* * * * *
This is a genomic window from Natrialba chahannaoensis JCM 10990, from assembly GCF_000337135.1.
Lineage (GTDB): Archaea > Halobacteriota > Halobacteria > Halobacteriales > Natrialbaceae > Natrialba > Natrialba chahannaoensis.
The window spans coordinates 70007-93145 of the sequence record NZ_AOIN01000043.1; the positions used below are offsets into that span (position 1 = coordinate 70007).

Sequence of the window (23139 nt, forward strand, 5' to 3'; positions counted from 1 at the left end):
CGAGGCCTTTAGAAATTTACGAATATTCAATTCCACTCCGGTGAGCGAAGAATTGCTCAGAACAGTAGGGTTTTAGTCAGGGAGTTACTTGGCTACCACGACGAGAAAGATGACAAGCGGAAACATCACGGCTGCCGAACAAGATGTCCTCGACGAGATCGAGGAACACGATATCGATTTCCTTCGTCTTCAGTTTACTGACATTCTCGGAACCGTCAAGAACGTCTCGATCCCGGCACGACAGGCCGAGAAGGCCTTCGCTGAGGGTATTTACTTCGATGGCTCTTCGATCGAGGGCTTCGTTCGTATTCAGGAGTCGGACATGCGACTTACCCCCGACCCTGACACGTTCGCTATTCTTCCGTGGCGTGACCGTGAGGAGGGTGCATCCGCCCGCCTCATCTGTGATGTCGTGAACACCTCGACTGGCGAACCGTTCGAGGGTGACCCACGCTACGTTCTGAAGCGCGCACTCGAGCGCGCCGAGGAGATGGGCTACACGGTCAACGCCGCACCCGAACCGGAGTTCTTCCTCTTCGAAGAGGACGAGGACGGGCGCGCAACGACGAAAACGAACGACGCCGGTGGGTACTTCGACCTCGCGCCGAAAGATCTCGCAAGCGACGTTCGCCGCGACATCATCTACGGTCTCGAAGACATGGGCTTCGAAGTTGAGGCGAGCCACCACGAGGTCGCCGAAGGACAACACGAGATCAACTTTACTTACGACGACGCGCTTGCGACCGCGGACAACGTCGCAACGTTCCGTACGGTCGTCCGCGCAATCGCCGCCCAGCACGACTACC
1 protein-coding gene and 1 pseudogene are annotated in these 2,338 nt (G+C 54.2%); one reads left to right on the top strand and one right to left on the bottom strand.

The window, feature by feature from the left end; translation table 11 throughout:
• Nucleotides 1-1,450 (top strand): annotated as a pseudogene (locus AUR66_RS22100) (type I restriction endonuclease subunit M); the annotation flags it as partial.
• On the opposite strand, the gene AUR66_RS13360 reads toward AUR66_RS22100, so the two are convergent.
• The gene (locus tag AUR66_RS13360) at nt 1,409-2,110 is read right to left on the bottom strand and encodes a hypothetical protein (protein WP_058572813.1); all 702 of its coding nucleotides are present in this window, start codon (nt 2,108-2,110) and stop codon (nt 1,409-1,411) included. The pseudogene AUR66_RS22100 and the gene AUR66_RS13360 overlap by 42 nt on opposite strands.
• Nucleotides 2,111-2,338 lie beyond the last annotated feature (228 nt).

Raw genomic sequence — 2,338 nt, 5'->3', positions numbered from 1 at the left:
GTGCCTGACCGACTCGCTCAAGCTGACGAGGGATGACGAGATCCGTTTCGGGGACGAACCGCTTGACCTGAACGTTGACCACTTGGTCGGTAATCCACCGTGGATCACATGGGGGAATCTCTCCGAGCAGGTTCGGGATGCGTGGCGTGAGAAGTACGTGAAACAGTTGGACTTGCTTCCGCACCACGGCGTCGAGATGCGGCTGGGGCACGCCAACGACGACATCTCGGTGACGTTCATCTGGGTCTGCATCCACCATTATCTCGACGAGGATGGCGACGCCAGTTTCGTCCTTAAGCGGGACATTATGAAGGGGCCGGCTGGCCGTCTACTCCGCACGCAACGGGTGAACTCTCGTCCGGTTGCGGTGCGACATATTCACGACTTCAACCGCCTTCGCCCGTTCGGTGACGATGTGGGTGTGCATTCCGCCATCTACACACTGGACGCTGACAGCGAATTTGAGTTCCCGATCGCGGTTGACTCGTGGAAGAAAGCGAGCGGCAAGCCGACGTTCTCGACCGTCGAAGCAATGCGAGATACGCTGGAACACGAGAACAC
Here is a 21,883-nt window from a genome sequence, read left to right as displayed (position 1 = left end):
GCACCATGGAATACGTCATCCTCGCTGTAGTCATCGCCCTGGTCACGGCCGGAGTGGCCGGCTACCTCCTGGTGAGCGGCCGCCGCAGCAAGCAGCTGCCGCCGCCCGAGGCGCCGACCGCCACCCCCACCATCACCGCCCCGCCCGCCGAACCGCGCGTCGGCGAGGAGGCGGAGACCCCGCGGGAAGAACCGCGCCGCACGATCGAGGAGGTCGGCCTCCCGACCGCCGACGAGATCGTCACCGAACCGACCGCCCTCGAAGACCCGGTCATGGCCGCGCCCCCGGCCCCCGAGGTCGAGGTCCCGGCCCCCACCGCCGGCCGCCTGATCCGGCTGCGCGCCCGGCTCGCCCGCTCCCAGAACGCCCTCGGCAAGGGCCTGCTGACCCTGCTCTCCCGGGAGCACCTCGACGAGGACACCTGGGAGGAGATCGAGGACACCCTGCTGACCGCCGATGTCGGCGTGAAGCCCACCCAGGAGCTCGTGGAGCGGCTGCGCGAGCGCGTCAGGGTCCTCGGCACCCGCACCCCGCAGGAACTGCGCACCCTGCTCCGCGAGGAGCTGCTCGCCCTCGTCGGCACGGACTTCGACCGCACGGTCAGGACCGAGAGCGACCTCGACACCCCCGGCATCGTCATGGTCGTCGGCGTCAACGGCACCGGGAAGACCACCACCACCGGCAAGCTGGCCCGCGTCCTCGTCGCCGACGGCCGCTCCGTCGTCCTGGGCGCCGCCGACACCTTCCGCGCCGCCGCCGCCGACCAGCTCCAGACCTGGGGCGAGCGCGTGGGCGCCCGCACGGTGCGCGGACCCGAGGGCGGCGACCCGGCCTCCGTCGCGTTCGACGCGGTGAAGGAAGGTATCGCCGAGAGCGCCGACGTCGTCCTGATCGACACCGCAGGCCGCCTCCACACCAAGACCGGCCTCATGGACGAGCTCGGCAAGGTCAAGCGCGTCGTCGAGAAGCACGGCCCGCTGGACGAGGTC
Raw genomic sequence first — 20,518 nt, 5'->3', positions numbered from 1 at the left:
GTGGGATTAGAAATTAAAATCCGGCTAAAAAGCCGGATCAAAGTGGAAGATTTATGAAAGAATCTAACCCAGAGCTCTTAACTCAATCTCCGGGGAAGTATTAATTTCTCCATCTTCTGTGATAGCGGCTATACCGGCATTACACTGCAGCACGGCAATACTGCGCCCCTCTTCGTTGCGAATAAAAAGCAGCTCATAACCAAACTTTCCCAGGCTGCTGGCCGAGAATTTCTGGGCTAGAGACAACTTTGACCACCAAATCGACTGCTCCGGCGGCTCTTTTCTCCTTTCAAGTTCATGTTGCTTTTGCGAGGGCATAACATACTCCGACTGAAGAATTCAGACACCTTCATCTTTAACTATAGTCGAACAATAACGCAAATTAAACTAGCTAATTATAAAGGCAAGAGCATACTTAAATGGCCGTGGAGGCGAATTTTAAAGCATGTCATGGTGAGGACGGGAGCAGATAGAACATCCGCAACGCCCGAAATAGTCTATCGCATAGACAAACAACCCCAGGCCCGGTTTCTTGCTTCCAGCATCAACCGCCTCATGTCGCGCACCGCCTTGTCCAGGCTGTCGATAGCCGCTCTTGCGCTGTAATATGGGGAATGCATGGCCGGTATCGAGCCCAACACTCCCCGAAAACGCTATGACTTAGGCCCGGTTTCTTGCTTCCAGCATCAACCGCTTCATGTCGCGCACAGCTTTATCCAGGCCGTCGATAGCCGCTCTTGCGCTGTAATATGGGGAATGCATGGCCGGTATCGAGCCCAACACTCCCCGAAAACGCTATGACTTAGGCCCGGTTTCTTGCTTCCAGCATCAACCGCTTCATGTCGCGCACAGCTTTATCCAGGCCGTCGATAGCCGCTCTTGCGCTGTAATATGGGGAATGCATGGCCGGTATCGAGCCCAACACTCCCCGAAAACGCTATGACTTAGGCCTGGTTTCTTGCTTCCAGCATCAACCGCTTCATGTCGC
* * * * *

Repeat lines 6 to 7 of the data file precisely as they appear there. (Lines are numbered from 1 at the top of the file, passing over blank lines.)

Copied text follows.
1 protein-coding gene and 1 pseudogene are annotated in these 2,338 nt (G+C 54.2%); one reads left to right on the top strand and one right to left on the bottom strand.

The window, feature by feature from the left end; translation table 11 throughout: